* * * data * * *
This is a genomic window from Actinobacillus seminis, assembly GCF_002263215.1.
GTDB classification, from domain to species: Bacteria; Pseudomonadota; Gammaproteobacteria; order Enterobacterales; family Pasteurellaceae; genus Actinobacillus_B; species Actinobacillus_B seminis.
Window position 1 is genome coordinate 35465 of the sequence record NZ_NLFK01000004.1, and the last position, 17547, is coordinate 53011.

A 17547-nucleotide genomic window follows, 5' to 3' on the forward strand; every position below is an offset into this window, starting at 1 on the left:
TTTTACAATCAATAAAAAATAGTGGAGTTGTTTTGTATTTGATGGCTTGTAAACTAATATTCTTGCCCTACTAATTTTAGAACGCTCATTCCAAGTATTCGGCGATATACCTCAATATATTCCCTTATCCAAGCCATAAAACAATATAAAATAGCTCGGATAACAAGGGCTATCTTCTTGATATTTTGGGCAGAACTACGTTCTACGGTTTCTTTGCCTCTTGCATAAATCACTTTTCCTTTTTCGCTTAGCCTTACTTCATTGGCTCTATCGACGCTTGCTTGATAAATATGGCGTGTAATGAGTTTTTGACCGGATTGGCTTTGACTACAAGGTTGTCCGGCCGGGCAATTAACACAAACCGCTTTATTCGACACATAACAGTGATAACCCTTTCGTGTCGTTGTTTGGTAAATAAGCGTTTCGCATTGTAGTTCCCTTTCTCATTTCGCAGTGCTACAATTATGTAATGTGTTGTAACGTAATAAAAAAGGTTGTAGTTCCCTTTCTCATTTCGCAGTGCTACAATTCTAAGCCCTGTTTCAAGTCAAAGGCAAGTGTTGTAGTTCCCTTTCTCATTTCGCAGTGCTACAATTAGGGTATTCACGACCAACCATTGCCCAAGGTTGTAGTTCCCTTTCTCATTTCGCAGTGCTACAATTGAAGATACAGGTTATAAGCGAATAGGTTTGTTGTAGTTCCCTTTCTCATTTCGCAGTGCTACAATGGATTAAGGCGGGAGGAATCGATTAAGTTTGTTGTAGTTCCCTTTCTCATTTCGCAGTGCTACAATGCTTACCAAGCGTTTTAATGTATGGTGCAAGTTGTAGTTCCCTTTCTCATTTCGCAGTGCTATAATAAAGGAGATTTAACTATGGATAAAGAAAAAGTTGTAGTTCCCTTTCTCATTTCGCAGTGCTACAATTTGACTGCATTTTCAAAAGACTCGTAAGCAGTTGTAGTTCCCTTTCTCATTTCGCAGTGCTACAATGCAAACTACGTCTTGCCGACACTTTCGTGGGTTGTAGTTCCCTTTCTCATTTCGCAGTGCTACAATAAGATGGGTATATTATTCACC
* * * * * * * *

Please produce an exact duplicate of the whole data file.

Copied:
This is a genomic window from Actinobacillus seminis, assembly GCF_002263215.1.
GTDB classification, from domain to species: Bacteria; Pseudomonadota; Gammaproteobacteria; order Enterobacterales; family Pasteurellaceae; genus Actinobacillus_B; species Actinobacillus_B seminis.
Window position 1 is genome coordinate 35465 of the sequence record NZ_NLFK01000004.1, and the last position, 17547, is coordinate 53011.

A 17547-nucleotide genomic window follows, 5' to 3' on the forward strand; every position below is an offset into this window, starting at 1 on the left:
TTTTACAATCAATAAAAAATAGTGGAGTTGTTTTGTATTTGATGGCTTGTAAACTAATATTCTTGCCCTACTAATTTTAGAACGCTCATTCCAAGTATTCGGCGATATACCTCAATATATTCCCTTATCCAAGCCATAAAACAATATAAAATAGCTCGGATAACAAGGGCTATCTTCTTGATATTTTGGGCAGAACTACGTTCTACGGTTTCTTTGCCTCTTGCATAAATCACTTTTCCTTTTTCGCTTAGCCTTACTTCATTGGCTCTATCGACGCTTGCTTGATAAATATGGCGTGTAATGAGTTTTTGACCGGATTGGCTTTGACTACAAGGTTGTCCGGCCGGGCAATTAACACAAACCGCTTTATTCGACACATAACAGTGATAACCCTTTCGTGTCGTTGTTTGGTAAATAAGCGTTTCGCATTGTAGTTCCCTTTCTCATTTCGCAGTGCTACAATTATGTAATGTGTTGTAACGTAATAAAAAAGGTTGTAGTTCCCTTTCTCATTTCGCAGTGCTACAATTCTAAGCCCTGTTTCAAGTCAAAGGCAAGTGTTGTAGTTCCCTTTCTCATTTCGCAGTGCTACAATTAGGGTATTCACGACCAACCATTGCCCAAGGTTGTAGTTCCCTTTCTCATTTCGCAGTGCTACAATTGAAGATACAGGTTATAAGCGAATAGGTTTGTTGTAGTTCCCTTTCTCATTTCGCAGTGCTACAATGGATTAAGGCGGGAGGAATCGATTAAGTTTGTTGTAGTTCCCTTTCTCATTTCGCAGTGCTACAATGCTTACCAAGCGTTTTAATGTATGGTGCAAGTTGTAGTTCCCTTTCTCATTTCGCAGTGCTATAATAAAGGAGATTTAACTATGGATAAAGAAAAAGTTGTAGTTCCCTTTCTCATTTCGCAGTGCTACAATTTGACTGCATTTTCAAAAGACTCGTAAGCAGTTGTAGTTCCCTTTCTCATTTCGCAGTGCTACAATGCAAACTACGTCTTGCCGACACTTTCGTGGGTTGTAGTTCCCTTTCTCATTTCGCAGTGCTACAATAAGATGGGTATATTATTCACC